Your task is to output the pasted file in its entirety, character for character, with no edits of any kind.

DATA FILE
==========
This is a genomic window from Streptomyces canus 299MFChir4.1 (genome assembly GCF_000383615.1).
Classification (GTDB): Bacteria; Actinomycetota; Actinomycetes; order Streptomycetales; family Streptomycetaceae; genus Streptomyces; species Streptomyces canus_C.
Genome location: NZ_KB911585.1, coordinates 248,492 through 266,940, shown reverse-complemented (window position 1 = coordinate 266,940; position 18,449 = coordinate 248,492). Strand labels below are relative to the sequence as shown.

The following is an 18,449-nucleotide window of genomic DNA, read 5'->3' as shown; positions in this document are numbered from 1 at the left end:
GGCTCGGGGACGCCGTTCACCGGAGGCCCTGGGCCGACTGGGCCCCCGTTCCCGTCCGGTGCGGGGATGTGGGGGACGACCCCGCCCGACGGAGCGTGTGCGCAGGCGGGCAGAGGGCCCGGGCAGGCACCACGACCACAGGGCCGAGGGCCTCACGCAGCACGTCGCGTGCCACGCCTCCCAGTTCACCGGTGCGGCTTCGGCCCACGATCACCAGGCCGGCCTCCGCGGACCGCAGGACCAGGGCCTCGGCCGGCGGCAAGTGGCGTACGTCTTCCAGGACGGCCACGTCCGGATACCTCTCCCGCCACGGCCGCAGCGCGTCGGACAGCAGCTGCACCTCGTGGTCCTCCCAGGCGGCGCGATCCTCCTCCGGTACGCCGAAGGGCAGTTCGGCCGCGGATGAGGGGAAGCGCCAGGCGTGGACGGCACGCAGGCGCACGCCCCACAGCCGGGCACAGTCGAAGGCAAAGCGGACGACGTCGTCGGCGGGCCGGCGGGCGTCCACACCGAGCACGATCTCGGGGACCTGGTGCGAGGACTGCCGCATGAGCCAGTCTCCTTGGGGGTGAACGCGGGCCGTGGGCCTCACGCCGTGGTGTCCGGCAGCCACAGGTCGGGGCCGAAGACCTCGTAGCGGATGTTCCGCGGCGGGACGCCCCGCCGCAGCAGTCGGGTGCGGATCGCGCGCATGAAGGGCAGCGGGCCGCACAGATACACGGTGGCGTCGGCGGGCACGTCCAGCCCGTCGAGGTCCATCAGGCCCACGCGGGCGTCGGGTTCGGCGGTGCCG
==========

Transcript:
This is a genomic window from Streptomyces canus 299MFChir4.1 (genome assembly GCF_000383615.1).
Classification (GTDB): Bacteria; Actinomycetota; Actinomycetes; order Streptomycetales; family Streptomycetaceae; genus Streptomyces; species Streptomyces canus_C.
Genome location: NZ_KB911585.1, coordinates 248,492 through 266,940, shown reverse-complemented (window position 1 = coordinate 266,940; position 18,449 = coordinate 248,492). Strand labels below are relative to the sequence as shown.

The following is an 18,449-nucleotide window of genomic DNA, read 5'->3' as shown; positions in this document are numbered from 1 at the left end:
GGCTCGGGGACGCCGTTCACCGGAGGCCCTGGGCCGACTGGGCCCCCGTTCCCGTCCGGTGCGGGGATGTGGGGGACGACCCCGCCCGACGGAGCGTGTGCGCAGGCGGGCAGAGGGCCCGGGCAGGCACCACGACCACAGGGCCGAGGGCCTCACGCAGCACGTCGCGTGCCACGCCTCCCAGTTCACCGGTGCGGCTTCGGCCCACGATCACCAGGCCGGCCTCCGCGGACCGCAGGACCAGGGCCTCGGCCGGCGGCAAGTGGCGTACGTCTTCCAGGACGGCCACGTCCGGATACCTCTCCCGCCACGGCCGCAGCGCGTCGGACAGCAGCTGCACCTCGTGGTCCTCCCAGGCGGCGCGATCCTCCTCCGGTACGCCGAAGGGCAGTTCGGCCGCGGATGAGGGGAAGCGCCAGGCGTGGACGGCACGCAGGCGCACGCCCCACAGCCGGGCACAGTCGAAGGCAAAGCGGACGACGTCGTCGGCGGGCCGGCGGGCGTCCACACCGAGCACGATCTCGGGGACCTGGTGCGAGGACTGCCGCATGAGCCAGTCTCCTTGGGGGTGAACGCGGGCCGTGGGCCTCACGCCGTGGTGTCCGGCAGCCACAGGTCGGGGCCGAAGACCTCGTAGCGGATGTTCCGCGGCGGGACGCCCCGCCGCAGCAGTCGGGTGCGGATCGCGCGCATGAAGGGCAGCGGGCCGCACAGATACACGGTGGCGTCGGCGGGCACGTCCAGCCCGTCGAGGTCCATCAGGCCCACGCGGGCGTCGGGTTCGGCGGTGCCG